The next morning, I was off to meet up with Paul McBride of Force Majeure to see his new plantings on Red Mountain.   Previously Paul worked with fruit from the highly revered Ciel du Cheval vineyard & a collection of very esteemed Washington winemakers—under what they called “Collaboration Series”.  The Red Mountain appellation has roughly 2000 acres planted, & the 110 acre Ciel du Cheval vineyard was planted in 1974 on the lower elevation, seemingly flatter benchland below.  The Force Majeure estate vineyard is 20 acres located on the slopes above Ciel du Cheval vineyard & even above the Col Solare winery on much steeper hillsides, which they planted in 2007.  The soil is wind blown loess atop volcanic basalt AND has a VERY different aspect than the flatter Ciel du Cheval parcel down below.  Interestingly, this vineyard is planted to roughly 50% Bordeaux varietals & 50% Rhone varietals (6 acres of Syrah), all on their own roots.  As good & highly acclaimed as the Force Majeure wines are today, watch what happens over the next 10 years, starting with the 2014 vintage.  

In addition, former Ciel du Cheval vineyard manager, Ryan Johnson is also planting at higher elevations up on Red Mountain.  Extreme sites like this are quite breathtaking, but whose to say the resulting wines will be good?   Still, I plan to keep an eye on this project nonetheless……who will get the fruit & who will make the wines.

The next 2 days were in Walla Walla wine country, riding around with Brandon Moss, co-winemaker of the highly revered Gramercy Cellars.  Where Greg Harrington provides the vision, Brandon provides the energy.  Yes, he is a bundle of passion & unbridled energy.  Wow!  I am so thankful & grateful for his guidance, time, insight & packing so much into the 2 days. 

We start off in the “Rocks”, which interestingly actually crosses into Milton Freewater Oregon.  Steve Robertson is one of the founding pioneers/champions of the “Rocks” appellation & gave us a wealth of information–history, geology, climatically, geographically & where he sees everything headed to.  Rising above his 10 acre “SBJ vineyard” (planted in 2007) is the Seven Hills estate vineyard into higher elevations.  Wow, Rocks are everywhere.  Round cobblestones.  His vineyard is on the western boundary & much warmer than let’s say the Cayuse planting.  Even so, because the sites are low lying, they differently are vulnerable to the cold.  I therefore saw so many vines affected by the “killing freeze”.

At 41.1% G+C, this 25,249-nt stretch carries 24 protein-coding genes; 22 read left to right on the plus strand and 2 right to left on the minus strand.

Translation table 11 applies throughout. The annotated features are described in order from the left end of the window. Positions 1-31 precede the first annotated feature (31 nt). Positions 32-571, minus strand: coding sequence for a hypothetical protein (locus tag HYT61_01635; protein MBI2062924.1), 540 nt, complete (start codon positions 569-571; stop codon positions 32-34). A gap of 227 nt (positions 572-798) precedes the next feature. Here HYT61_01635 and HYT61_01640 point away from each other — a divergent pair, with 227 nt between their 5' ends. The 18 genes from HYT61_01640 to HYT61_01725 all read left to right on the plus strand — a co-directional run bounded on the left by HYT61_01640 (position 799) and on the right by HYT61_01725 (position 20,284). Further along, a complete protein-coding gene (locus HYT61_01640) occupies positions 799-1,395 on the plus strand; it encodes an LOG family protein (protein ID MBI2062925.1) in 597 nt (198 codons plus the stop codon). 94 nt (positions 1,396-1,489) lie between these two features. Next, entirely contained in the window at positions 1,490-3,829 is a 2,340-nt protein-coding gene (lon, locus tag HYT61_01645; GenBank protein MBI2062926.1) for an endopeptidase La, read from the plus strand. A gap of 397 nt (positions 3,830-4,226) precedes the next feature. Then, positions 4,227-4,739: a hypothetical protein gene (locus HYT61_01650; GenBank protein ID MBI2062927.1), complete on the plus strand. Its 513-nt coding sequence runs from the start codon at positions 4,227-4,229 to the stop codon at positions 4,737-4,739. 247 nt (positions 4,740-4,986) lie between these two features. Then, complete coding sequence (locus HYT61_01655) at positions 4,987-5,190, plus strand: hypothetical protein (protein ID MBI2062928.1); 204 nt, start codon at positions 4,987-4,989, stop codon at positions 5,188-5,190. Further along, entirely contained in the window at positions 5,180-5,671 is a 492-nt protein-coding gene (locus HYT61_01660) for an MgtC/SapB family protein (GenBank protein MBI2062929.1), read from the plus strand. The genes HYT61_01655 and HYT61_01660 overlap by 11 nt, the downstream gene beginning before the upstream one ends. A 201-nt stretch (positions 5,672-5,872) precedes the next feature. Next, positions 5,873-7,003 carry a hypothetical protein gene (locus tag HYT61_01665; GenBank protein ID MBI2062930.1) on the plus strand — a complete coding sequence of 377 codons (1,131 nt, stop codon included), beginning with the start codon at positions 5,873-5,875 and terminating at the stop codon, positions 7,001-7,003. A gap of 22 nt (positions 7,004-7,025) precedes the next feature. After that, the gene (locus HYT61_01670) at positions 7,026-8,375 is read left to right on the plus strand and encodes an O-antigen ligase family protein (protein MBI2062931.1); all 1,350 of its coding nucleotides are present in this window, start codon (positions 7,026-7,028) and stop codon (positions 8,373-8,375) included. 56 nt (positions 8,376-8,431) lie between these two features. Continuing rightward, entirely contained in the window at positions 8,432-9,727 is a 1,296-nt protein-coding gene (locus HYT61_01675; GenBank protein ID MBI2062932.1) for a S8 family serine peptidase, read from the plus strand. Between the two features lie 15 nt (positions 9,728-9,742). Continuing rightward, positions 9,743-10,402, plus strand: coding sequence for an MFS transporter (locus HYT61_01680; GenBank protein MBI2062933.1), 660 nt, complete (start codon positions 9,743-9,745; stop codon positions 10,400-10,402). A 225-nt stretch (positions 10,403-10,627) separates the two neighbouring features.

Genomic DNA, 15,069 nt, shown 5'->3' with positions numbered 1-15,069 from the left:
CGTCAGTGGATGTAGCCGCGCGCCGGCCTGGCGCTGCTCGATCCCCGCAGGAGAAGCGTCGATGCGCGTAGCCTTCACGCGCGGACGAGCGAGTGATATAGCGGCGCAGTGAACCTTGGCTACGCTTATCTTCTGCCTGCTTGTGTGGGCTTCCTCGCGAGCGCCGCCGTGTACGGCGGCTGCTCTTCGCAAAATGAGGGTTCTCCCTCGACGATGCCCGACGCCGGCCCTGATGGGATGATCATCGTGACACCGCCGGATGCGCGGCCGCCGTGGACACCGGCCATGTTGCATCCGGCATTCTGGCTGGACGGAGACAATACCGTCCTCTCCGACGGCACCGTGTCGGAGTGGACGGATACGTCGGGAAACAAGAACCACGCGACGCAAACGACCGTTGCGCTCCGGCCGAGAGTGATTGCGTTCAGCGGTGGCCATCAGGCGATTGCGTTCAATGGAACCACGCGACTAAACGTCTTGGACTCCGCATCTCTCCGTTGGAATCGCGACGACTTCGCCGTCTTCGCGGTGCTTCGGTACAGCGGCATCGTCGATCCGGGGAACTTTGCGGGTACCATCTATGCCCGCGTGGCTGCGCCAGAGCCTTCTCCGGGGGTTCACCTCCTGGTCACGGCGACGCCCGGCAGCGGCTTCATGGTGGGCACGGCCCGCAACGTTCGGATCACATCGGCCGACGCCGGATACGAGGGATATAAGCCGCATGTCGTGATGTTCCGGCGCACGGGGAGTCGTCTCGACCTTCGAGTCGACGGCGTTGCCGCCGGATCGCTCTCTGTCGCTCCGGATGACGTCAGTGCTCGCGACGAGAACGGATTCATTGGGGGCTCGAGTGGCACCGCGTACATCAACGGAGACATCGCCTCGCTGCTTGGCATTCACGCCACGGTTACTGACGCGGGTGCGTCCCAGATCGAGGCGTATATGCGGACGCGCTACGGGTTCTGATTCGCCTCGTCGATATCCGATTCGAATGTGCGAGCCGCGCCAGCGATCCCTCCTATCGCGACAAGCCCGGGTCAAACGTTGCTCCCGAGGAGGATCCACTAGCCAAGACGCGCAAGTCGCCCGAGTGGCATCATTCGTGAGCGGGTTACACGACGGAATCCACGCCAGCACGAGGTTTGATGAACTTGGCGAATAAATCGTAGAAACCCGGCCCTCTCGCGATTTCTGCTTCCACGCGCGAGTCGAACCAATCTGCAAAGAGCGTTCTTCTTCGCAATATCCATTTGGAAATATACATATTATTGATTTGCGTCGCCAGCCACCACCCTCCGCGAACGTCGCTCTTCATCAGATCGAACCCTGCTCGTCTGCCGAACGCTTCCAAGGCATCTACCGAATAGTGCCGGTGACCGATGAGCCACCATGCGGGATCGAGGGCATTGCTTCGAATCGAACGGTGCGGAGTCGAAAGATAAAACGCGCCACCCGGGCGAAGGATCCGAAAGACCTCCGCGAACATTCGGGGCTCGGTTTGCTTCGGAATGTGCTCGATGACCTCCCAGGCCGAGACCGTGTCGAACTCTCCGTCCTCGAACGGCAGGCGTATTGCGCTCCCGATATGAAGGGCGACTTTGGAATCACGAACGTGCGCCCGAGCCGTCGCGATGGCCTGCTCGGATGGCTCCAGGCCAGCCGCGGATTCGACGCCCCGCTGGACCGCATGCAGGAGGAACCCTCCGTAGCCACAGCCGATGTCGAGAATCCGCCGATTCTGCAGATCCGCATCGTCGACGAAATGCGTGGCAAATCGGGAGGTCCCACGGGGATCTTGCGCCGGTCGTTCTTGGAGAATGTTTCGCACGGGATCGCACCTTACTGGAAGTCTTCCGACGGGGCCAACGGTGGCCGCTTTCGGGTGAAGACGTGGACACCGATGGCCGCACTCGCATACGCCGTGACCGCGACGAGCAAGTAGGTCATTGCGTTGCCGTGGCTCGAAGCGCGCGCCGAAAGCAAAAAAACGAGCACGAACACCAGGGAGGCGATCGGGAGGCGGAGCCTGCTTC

When I later tasted the Syrahs from this area, I found them to be very unique & interesting–wonderfully savory, generous, luscious & very warm–which is quite the contrast to the minerally, meaty, higher toned, lower alcohol versions made from cooler sites.  Again, one style is not better, just different & therefore a preference thing.  

From there, we drove to the Northfolk area, which apparently is currently one of the new “hotpots” for grape growing, especially for the Rhone varieties.  Our first stop was the Elevation Vineyard” to walk the site with vineyard manager Ryan Driver.  The 15 acres (planted in 2013) is located at roughly 1700 feet elevation with basalt soils & gusting winds (which means NO frost issues to date) which literally pounds the vines.  The eastern slopes range from 110 degrees during the day to 70’s at night.  The Terraces are more in the 95 degree–daytime & 70’s at night.  They planted at least 9 different grape varieties, but its seems everyone is clamoring for the Syrah (Phelps vine selection), planted 3 feet by 3 feet vine density.  This is certainly a vineyard we will keep an eye on.